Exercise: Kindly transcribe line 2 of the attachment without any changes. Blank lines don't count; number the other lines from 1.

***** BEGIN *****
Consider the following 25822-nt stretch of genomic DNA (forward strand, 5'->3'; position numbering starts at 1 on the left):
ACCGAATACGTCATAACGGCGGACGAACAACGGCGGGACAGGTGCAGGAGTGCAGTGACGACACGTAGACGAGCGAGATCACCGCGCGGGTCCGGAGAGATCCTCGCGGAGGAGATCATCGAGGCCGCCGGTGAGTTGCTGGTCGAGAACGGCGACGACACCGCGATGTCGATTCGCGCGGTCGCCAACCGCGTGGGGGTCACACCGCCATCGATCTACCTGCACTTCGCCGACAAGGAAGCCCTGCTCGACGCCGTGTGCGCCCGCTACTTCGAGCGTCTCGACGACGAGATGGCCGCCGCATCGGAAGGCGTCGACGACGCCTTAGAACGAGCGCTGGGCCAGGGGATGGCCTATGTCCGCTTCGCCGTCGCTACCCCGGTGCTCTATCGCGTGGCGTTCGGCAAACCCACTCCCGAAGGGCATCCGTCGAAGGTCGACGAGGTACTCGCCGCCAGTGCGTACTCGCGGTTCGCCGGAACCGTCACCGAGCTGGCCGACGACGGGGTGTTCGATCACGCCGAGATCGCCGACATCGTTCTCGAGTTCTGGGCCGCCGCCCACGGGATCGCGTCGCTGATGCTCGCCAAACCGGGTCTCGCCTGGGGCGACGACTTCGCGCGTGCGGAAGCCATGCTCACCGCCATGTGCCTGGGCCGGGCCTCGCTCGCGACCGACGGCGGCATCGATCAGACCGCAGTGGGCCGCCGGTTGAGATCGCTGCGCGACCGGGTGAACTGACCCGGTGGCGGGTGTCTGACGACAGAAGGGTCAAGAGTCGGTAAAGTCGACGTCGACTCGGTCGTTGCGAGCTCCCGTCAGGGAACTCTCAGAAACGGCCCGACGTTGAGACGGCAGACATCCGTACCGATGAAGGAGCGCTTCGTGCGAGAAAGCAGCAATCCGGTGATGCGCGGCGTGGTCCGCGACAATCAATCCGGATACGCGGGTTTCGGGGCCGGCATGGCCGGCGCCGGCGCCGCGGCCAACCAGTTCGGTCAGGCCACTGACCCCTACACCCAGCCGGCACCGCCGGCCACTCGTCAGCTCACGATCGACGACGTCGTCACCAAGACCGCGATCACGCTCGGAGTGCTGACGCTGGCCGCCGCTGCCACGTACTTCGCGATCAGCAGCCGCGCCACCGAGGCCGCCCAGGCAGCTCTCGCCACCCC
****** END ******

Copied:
ACCGAATACGTCATAACGGCGGACGAACAACGGCGGGACAGGTGCAGGAGTGCAGTGACGACACGTAGACGAGCGAGATCACCGCGCGGGTCCGGAGAGATCCTCGCGGAGGAGATCATCGAGGCCGCCGGTGAGTTGCTGGTCGAGAACGGCGACGACACCGCGATGTCGATTCGCGCGGTCGCCAACCGCGTGGGGGTCACACCGCCATCGATCTACCTGCACTTCGCCGACAAGGAAGCCCTGCTCGACGCCGTGTGCGCCCGCTACTTCGAGCGTCTCGACGACGAGATGGCCGCCGCATCGGAAGGCGTCGACGACGCCTTAGAACGAGCGCTGGGCCAGGGGATGGCCTATGTCCGCTTCGCCGTCGCTACCCCGGTGCTCTATCGCGTGGCGTTCGGCAAACCCACTCCCGAAGGGCATCCGTCGAAGGTCGACGAGGTACTCGCCGCCAGTGCGTACTCGCGGTTCGCCGGAACCGTCACCGAGCTGGCCGACGACGGGGTGTTCGATCACGCCGAGATCGCCGACATCGTTCTCGAGTTCTGGGCCGCCGCCCACGGGATCGCGTCGCTGATGCTCGCCAAACCGGGTCTCGCCTGGGGCGACGACTTCGCGCGTGCGGAAGCCATGCTCACCGCCATGTGCCTGGGCCGGGCCTCGCTCGCGACCGACGGCGGCATCGATCAGACCGCAGTGGGCCGCCGGTTGAGATCGCTGCGCGACCGGGTGAACTGACCCGGTGGCGGGTGTCTGACGACAGAAGGGTCAAGAGTCGGTAAAGTCGACGTCGACTCGGTCGTTGCGAGCTCCCGTCAGGGAACTCTCAGAAACGGCCCGACGTTGAGACGGCAGACATCCGTACCGATGAAGGAGCGCTTCGTGCGAGAAAGCAGCAATCCGGTGATGCGCGGCGTGGTCCGCGACAATCAATCCGGATACGCGGGTTTCGGGGCCGGCATGGCCGGCGCCGGCGCCGCGGCCAACCAGTTCGGTCAGGCCACTGACCCCTACACCCAGCCGGCACCGCCGGCCACTCGTCAGCTCACGATCGACGACGTCGTCACCAAGACCGCGATCACGCTCGGAGTGCTGACGCTGGCCGCCGCTGCCACGTACTTCGCGATCAGCAGCCGCGCCACCGAGGCCGCCCAGGCAGCTCTCGCCACCCC